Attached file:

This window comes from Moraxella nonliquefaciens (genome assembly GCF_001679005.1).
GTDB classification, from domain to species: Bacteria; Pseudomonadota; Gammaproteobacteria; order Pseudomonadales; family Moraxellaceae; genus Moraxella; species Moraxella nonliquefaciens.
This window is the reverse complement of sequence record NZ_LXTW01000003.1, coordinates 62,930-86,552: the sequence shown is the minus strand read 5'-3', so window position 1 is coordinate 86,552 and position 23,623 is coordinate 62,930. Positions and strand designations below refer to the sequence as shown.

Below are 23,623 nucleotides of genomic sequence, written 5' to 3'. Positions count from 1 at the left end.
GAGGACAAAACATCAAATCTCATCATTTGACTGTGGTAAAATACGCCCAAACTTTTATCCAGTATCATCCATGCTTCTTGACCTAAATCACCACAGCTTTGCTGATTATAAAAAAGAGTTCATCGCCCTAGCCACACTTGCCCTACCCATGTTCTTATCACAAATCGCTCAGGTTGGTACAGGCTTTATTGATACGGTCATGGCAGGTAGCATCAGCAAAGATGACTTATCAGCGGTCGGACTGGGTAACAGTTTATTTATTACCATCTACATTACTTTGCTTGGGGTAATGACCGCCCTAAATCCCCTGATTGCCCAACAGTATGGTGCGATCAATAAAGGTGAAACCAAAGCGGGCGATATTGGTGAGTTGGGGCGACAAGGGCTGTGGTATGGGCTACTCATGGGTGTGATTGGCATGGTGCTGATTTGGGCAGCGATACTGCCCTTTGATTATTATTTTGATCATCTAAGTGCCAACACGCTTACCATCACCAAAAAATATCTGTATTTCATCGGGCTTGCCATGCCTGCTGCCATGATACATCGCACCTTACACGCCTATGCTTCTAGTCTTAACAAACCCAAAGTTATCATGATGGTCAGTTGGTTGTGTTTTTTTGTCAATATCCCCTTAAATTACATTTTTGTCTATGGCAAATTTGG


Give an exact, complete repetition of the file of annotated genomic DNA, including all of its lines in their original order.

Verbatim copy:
This window comes from Moraxella nonliquefaciens (genome assembly GCF_001679005.1).
GTDB classification, from domain to species: Bacteria; Pseudomonadota; Gammaproteobacteria; order Pseudomonadales; family Moraxellaceae; genus Moraxella; species Moraxella nonliquefaciens.
This window is the reverse complement of sequence record NZ_LXTW01000003.1, coordinates 62,930-86,552: the sequence shown is the minus strand read 5'-3', so window position 1 is coordinate 86,552 and position 23,623 is coordinate 62,930. Positions and strand designations below refer to the sequence as shown.

Below are 23,623 nucleotides of genomic sequence, written 5' to 3'. Positions count from 1 at the left end.
GAGGACAAAACATCAAATCTCATCATTTGACTGTGGTAAAATACGCCCAAACTTTTATCCAGTATCATCCATGCTTCTTGACCTAAATCACCACAGCTTTGCTGATTATAAAAAAGAGTTCATCGCCCTAGCCACACTTGCCCTACCCATGTTCTTATCACAAATCGCTCAGGTTGGTACAGGCTTTATTGATACGGTCATGGCAGGTAGCATCAGCAAAGATGACTTATCAGCGGTCGGACTGGGTAACAGTTTATTTATTACCATCTACATTACTTTGCTTGGGGTAATGACCGCCCTAAATCCCCTGATTGCCCAACAGTATGGTGCGATCAATAAAGGTGAAACCAAAGCGGGCGATATTGGTGAGTTGGGGCGACAAGGGCTGTGGTATGGGCTACTCATGGGTGTGATTGGCATGGTGCTGATTTGGGCAGCGATACTGCCCTTTGATTATTATTTTGATCATCTAAGTGCCAACACGCTTACCATCACCAAAAAATATCTGTATTTCATCGGGCTTGCCATGCCTGCTGCCATGATACATCGCACCTTACACGCCTATGCTTCTAGTCTTAACAAACCCAAAGTTATCATGATGGTCAGTTGGTTGTGTTTTTTTGTCAATATCCCCTTAAATTACATTTTTGTCTATGGCAAATTTGG